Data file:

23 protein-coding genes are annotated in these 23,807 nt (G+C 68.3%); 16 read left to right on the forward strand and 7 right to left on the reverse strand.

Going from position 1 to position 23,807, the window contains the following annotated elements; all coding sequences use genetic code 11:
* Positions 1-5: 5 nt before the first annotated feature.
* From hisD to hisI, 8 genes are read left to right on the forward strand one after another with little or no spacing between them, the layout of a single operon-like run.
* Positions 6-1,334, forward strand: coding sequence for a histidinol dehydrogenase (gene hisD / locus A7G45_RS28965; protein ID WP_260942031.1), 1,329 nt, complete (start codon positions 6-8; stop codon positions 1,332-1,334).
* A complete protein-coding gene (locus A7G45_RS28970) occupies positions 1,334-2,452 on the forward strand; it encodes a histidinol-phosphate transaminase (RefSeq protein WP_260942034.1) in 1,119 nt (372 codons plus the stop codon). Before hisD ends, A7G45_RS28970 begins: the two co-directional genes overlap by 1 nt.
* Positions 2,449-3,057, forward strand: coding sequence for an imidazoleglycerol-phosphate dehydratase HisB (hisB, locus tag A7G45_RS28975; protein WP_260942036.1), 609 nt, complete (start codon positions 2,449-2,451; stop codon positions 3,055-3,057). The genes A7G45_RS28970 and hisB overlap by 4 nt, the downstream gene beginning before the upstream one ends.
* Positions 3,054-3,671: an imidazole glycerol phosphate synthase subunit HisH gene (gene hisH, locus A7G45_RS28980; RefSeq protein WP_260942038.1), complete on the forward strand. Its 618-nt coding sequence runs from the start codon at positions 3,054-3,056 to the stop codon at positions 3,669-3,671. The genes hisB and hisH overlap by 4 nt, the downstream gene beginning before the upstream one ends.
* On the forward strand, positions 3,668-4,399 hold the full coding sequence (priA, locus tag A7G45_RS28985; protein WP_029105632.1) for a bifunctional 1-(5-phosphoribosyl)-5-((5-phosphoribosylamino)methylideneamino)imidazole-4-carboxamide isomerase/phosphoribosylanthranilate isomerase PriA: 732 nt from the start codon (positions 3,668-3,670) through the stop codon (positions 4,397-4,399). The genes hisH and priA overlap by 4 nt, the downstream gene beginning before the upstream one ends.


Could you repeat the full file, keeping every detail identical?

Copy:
23 protein-coding genes are annotated in these 23,807 nt (G+C 68.3%); 16 read left to right on the forward strand and 7 right to left on the reverse strand.

Going from position 1 to position 23,807, the window contains the following annotated elements; all coding sequences use genetic code 11:
* Positions 1-5: 5 nt before the first annotated feature.
* From hisD to hisI, 8 genes are read left to right on the forward strand one after another with little or no spacing between them, the layout of a single operon-like run.
* Positions 6-1,334, forward strand: coding sequence for a histidinol dehydrogenase (gene hisD / locus A7G45_RS28965; protein ID WP_260942031.1), 1,329 nt, complete (start codon positions 6-8; stop codon positions 1,332-1,334).
* A complete protein-coding gene (locus A7G45_RS28970) occupies positions 1,334-2,452 on the forward strand; it encodes a histidinol-phosphate transaminase (RefSeq protein WP_260942034.1) in 1,119 nt (372 codons plus the stop codon). Before hisD ends, A7G45_RS28970 begins: the two co-directional genes overlap by 1 nt.
* Positions 2,449-3,057, forward strand: coding sequence for an imidazoleglycerol-phosphate dehydratase HisB (hisB, locus tag A7G45_RS28975; protein WP_260942036.1), 609 nt, complete (start codon positions 2,449-2,451; stop codon positions 3,055-3,057). The genes A7G45_RS28970 and hisB overlap by 4 nt, the downstream gene beginning before the upstream one ends.
* Positions 3,054-3,671: an imidazole glycerol phosphate synthase subunit HisH gene (gene hisH, locus A7G45_RS28980; RefSeq protein WP_260942038.1), complete on the forward strand. Its 618-nt coding sequence runs from the start codon at positions 3,054-3,056 to the stop codon at positions 3,669-3,671. The genes hisB and hisH overlap by 4 nt, the downstream gene beginning before the upstream one ends.
* On the forward strand, positions 3,668-4,399 hold the full coding sequence (priA, locus tag A7G45_RS28985; protein WP_029105632.1) for a bifunctional 1-(5-phosphoribosyl)-5-((5-phosphoribosylamino)methylideneamino)imidazole-4-carboxamide isomerase/phosphoribosylanthranilate isomerase PriA: 732 nt from the start codon (positions 3,668-3,670) through the stop codon (positions 4,397-4,399). The genes hisH and priA overlap by 4 nt, the downstream gene beginning before the upstream one ends.